El Camino Primitivo

"It's never too late to find the way."

El Camino Primitivo: a little bit of history


The history behind the Camino Primitivo (or “The Original Way”) is its most compelling characteristic, and as its name suggests, it was the first documented route to Santiago de Compostela, dating back to the early 9th century.

At the beginning of the 9th century news of the discovery of the tomb of the apostle Santiago (St. James) sounded throughout Europe and Hispanic kingdoms worldwide.  The first established route of the pilgrimage was organized by the Asturian King, Alfonso II El Casto, who went to visit the place where the tomb, known as “Campo de Estrellas,” was found (the city we know today as Compostela, gets its name from this place).  When King Alfonso ordered the construction of a church at the site of the discovery the news spread amongst believers and so began the pilgrimages of hundreds of Christians along what we still know today as the Camino Primitivo.

The historical starting point of the Camino Primitivo therefore, is the city of Oviedo, which has become an obligatory waypoint for pilgrims from Northern Spain and the rest of Europe.  The relics in the Cámara Santa de la Catedral de San Salvador de Oviedo (Holy chamber of the San Salvador Cathedral in Oviedo) turned the city into a  core attraction for pilgrims, so much so that pilgrims traveling the Camino del Norte would abandon the Cantabrian coast to go through Oviedo, and those who came across the plateau changed directions in León to pass through the puerto de Pajares (Pajares pass) and go down to Oviedo that way.  For this reason it is said that, “He who visits Santiago but not el Salvador (in Oviedo) visits the servant but not the Lord.”  This is the origin of the Camino del Salvador that connects León and Oviedo.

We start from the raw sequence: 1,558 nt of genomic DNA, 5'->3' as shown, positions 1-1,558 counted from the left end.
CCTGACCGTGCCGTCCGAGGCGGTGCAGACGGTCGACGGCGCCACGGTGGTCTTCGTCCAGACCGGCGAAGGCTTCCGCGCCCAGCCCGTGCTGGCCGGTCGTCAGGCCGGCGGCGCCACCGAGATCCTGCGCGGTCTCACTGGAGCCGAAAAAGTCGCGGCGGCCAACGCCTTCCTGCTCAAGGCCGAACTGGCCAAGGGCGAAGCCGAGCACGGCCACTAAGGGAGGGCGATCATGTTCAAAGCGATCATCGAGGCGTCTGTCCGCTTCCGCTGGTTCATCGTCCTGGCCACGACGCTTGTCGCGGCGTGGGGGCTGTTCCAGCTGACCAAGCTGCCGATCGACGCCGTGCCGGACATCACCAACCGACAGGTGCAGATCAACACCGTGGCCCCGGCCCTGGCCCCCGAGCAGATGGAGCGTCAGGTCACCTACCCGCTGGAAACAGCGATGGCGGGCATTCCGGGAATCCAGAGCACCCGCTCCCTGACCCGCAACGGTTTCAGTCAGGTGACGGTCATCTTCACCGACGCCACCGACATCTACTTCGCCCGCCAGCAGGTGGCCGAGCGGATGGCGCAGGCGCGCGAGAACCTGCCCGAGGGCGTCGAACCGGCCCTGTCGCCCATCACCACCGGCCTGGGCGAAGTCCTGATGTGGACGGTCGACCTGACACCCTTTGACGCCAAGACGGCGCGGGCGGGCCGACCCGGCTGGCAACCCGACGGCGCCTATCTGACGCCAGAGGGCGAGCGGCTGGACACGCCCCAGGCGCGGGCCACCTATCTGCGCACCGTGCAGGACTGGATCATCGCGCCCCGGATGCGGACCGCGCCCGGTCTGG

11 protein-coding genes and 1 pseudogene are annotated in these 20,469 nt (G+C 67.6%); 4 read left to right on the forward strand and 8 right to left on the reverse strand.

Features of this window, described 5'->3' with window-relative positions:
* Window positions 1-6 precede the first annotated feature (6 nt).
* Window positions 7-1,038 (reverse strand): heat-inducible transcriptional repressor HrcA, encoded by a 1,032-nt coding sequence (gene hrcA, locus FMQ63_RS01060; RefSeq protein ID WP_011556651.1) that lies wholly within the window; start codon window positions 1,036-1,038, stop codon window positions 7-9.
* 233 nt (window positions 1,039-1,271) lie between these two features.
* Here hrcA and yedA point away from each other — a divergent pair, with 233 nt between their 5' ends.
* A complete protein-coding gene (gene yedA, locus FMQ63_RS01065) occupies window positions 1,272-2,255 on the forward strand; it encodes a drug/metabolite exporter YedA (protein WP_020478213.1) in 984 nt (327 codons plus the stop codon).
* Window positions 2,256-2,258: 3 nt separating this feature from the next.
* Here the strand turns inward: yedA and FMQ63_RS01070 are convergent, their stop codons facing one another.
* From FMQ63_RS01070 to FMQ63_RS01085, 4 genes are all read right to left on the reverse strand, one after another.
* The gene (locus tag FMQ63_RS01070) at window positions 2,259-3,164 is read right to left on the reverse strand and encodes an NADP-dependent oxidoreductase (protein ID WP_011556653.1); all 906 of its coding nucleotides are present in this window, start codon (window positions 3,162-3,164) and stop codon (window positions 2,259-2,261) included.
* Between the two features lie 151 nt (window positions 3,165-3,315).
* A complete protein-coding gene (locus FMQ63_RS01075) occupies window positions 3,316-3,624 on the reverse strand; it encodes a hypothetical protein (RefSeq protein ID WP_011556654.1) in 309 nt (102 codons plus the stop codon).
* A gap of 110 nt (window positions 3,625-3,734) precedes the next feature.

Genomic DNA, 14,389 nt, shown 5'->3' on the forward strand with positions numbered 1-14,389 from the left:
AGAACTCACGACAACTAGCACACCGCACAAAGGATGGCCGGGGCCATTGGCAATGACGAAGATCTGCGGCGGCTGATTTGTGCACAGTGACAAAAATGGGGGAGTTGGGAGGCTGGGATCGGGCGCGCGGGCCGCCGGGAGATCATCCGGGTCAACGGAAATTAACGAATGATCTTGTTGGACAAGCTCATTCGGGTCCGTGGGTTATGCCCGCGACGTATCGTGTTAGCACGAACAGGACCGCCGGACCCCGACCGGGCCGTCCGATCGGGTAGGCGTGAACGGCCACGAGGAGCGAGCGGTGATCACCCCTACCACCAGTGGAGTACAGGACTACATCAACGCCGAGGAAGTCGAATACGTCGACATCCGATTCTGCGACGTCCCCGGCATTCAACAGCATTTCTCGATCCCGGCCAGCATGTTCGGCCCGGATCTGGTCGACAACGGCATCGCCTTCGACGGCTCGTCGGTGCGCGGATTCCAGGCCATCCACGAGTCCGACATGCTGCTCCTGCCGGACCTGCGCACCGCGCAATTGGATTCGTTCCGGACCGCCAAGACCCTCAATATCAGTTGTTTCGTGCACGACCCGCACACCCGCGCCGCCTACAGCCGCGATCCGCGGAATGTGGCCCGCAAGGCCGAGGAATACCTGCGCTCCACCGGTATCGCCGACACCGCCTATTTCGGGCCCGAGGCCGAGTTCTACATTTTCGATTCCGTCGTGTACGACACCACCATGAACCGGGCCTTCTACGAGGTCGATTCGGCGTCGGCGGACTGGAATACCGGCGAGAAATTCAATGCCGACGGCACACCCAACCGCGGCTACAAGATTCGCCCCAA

El Camino Primitivo: the itinerary


The route begins in Oviedo and in its 312 kilometers passes through mountainous areas of western Asturias before entering the Galician province of Lugo and joining up with the Camino Francés in the municipality of Melide, some 54 kilometers before reaching Santiago.

After leaving Oviedo in its trajectory through the principality of Asturias, the route runs through the municipalities of Las Regueras, Grado, Salas, Tineo, Pola de Allande and Grandes de Salime.  The  ruggedness of the route, which for the most part goes  through the middle of nature, is compensated by its scenery and the extraordinary beauty of its landscapes: along much of the route you will find forests, streams, rivers, valleys, crop fields, and small houses and villages.  In fact, just a few kilometers from Campiello are the beginnings of what have been cataloged as some of the most beautiful stages of the Camino Primitivo, known as the “Ruta de los Hospitales.”  On our web page you can find information about this route and its alternative that goes through Pola de Allande and up to the Puerto de El Palo.

The monumental legacy of the route itself makes it noteworthy, and not just in Oviedo.  Along the route are many examples of religious architecture, like the Monasterio de Santa María la Real de Obona, a Romanesque construction from the 8th century, which you can visit before arriving to our albergue.